LOS ANGELES — This wasn’t the plan.
Or, if the plan was to have the Cubs’ flight diverted because the wife of the next day’s starting pitcher needed medical attention, forcing the plane to sit on the tarmac for five hours in Albuquerque and the pitcher to stay with his wife in New Mexico before flying that night to Los Angeles, then it needs to go on the permanent record of whoever planned this for Jose Quintana.
So, no, conditions were not optimal for the Cubs left-hander as he stepped on the rubber for the first time Saturday evening at Dodgers Stadium.
Did we mention that manager Joe Maddon had called on Quintana in relief Thursday night in the Cubs’ Game 5 victory over the Nationals in their first-round series? It was only 12 pitches in the seventh inning, but still. Not optimal at all.
Worry. Possible fatigue. Anything else on the guy’s plate? Well, because you’re asking, his name was misspelled on the press-box score sheet for Game 1 of the National League Championship Series. For the record, it’s not “Qunitana.’’
Despite all of that, he pitched well enough Saturday night. He gave up two runs and two hits in five innings in the Cubs’ 5-2 loss to the Dodgers. Although it won’t go down in franchise lore, it should be remembered for the focus Quintana was able to summon up in the face of unsettling circumstances.
The Cubs had been celebrating their National League Division Series victory over the Nationals, and the early Friday morning plane ride, Maddon said, was “raucous.’’ At some point during the flight, Quintana’s wife, Michelle, had a medical emergency, which he later said was “nerves, a little panic.’’ He went with her to an Albuquerque hospital, and they flew together to Los Angeles on Friday night, arriving at 10 p.m. It was 22 hours after the Cubs had left Nationals Park.
“She was having [heart palpitations],’’ he said. “She felt really bad. We tried to control the situation, but she said she felt so bad. So we stopped. She’s good now.’’
Much of what players do on a daily basis is determined by rigid routine. They’re creatures of habit, and change isn’t their friend. But when it was time to play Saturday, Quintana looked straight at the catcher’s mitt and didn’t see anything else. Locating that kind of focus isn’t easy.
He was brilliant through four innings, giving up just one hit. He also got a hit, a single to right, in his first at-bat. Some good fortune went his way, too, and you could say he was due. A fly ball to the farthest part of the park by Chris Taylor in the fourth was hauled in at the wall by Cubs center fielder Albert Almora Jr.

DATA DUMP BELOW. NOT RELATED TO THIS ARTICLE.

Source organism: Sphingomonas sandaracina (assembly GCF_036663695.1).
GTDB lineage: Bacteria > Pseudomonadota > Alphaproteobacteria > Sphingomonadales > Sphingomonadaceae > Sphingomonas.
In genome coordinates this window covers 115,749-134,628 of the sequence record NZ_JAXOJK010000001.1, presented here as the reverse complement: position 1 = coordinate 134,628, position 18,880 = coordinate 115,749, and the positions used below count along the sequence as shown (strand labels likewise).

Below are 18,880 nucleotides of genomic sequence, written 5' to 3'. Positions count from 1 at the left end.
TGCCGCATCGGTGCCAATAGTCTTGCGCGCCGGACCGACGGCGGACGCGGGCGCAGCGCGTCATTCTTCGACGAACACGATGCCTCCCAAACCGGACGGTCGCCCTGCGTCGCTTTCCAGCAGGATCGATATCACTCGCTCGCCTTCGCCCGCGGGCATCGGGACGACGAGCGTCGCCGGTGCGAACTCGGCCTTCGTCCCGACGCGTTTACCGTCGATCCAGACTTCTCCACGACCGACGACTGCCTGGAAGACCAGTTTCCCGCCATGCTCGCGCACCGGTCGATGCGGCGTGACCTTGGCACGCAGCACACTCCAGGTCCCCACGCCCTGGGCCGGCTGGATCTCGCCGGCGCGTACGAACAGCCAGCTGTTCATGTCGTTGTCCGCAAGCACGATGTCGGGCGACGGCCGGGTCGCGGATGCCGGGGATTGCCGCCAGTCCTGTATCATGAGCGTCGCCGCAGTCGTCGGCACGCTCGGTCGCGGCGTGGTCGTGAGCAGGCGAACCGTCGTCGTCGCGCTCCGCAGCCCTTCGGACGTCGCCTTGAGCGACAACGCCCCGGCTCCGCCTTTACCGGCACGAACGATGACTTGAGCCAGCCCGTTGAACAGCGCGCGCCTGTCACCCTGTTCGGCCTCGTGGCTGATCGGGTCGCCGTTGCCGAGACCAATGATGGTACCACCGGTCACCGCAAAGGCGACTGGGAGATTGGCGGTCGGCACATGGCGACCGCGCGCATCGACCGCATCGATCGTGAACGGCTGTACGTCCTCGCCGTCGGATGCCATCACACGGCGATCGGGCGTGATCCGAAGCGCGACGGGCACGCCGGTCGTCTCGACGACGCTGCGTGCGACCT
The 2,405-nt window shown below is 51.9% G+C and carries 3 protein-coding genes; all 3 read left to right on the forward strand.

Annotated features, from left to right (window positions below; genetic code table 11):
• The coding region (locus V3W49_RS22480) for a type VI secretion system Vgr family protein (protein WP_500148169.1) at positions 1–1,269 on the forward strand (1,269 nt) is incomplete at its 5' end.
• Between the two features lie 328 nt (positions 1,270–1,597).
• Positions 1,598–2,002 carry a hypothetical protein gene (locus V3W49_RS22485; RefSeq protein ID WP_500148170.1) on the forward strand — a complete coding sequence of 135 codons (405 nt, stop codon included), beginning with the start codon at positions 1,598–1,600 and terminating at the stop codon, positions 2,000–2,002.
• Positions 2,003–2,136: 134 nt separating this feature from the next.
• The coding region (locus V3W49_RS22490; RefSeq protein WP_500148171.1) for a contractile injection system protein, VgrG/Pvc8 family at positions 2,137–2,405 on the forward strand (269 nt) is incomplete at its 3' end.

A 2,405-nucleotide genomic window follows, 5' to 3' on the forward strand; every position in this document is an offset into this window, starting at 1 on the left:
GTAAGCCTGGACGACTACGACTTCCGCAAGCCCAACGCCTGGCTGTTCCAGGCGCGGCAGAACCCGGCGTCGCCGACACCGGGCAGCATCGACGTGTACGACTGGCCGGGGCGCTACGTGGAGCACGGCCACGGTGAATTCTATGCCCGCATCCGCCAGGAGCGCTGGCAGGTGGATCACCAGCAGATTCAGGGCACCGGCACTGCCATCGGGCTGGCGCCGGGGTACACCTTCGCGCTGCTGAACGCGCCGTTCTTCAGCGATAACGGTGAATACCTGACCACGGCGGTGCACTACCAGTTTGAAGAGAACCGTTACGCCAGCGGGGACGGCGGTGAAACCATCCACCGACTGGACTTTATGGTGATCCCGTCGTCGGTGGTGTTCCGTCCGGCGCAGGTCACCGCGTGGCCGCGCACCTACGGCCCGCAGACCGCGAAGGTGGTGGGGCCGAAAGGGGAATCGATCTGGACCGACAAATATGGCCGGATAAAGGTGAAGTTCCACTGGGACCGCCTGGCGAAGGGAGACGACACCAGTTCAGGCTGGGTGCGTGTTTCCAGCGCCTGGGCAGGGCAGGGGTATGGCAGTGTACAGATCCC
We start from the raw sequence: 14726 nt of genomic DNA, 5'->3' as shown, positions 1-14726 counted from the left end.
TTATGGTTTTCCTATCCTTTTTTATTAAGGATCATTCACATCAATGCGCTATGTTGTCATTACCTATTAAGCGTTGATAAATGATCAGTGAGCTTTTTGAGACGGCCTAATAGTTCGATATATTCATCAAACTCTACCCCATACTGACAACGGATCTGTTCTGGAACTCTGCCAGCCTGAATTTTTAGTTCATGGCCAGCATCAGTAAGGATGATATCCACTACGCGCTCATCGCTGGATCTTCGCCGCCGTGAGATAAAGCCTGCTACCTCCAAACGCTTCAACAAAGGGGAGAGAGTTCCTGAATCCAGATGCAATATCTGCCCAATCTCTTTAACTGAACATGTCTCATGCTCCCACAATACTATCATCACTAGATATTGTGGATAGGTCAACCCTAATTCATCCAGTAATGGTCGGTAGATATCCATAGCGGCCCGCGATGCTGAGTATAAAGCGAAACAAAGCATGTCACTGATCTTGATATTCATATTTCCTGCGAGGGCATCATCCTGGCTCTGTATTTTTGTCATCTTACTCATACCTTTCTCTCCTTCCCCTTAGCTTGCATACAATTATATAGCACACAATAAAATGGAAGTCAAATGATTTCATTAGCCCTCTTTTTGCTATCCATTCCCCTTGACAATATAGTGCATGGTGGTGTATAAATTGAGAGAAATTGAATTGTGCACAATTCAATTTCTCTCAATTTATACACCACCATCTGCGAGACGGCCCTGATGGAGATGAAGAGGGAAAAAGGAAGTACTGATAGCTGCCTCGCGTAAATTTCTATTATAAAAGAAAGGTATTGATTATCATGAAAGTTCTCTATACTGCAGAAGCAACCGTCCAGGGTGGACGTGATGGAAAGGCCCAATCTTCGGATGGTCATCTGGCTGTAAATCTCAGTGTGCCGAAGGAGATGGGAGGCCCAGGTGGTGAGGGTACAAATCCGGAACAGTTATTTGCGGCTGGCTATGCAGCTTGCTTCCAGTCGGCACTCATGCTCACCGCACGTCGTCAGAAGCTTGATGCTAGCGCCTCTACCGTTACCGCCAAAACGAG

Trouble arrived in the fifth when Quintana walked consecutive batters. With a crowd of 54,289 roaring, Yasiel Puig ripped an RBI double to left center. Charlie Culberson followed with a sacrifice fly to left that brought in a run, tying the game 2-2.
And Quintana was done for the night. He said he wasn’t tired. Maddon said he was. Only one vote counted.
“I thought he had [had] it,’’ Maddon said. “Emotionally, he was pretty well drained at that point. The couple walks were indicators of that.’’
Weariness was a distinct possibility for all involved. The team finally landed at noon Los Angeles time Friday, after leaving Nationals Park at 2:30 a.m. Eastern time.
“Nobody complained,’’ Maddon said. “It was an empathic moment. Everybody understood what’s going on. As a human being, you’re concerned for other human beings.
“So I thought our guys were wonderful the way we handled the entire situation. . . . Q got his rest. We contacted him [Saturday]. He felt good about pitching.
“It was a human moment. We’re playing a game. When you’re dealing with human beings, human beings — people — take priority, I think. So I was really pleased with the way our group handled the situation.’’
Dodgers manager Dave Roberts said before Game 1 that there was “gamesmanship going on,’’ referring to the Cubs’ decision to wait until Saturday to name Quintana their starter. But Maddon said he wanted to hear from Quintana first that day before he made it official.
In Game 3 of the NLDS, Quintana gave up only two hits and no earned runs in 5 ‰ innings, striking out seven. That start was his postseason debut, and any questions about his readiness for a bigger stage seemed to be answered. It would have been nice to see him pitch longer.
He was more than game Saturday, pitching in a pressure-filled situation and somehow doing it with single-mindedness. Not easy at all.
“I can’t imagine how that went for him,’’ left fielder Kyle Schwarber said. “I’m glad everyone’s OK there. For him to come out and do what he did there, it was pretty big.’’
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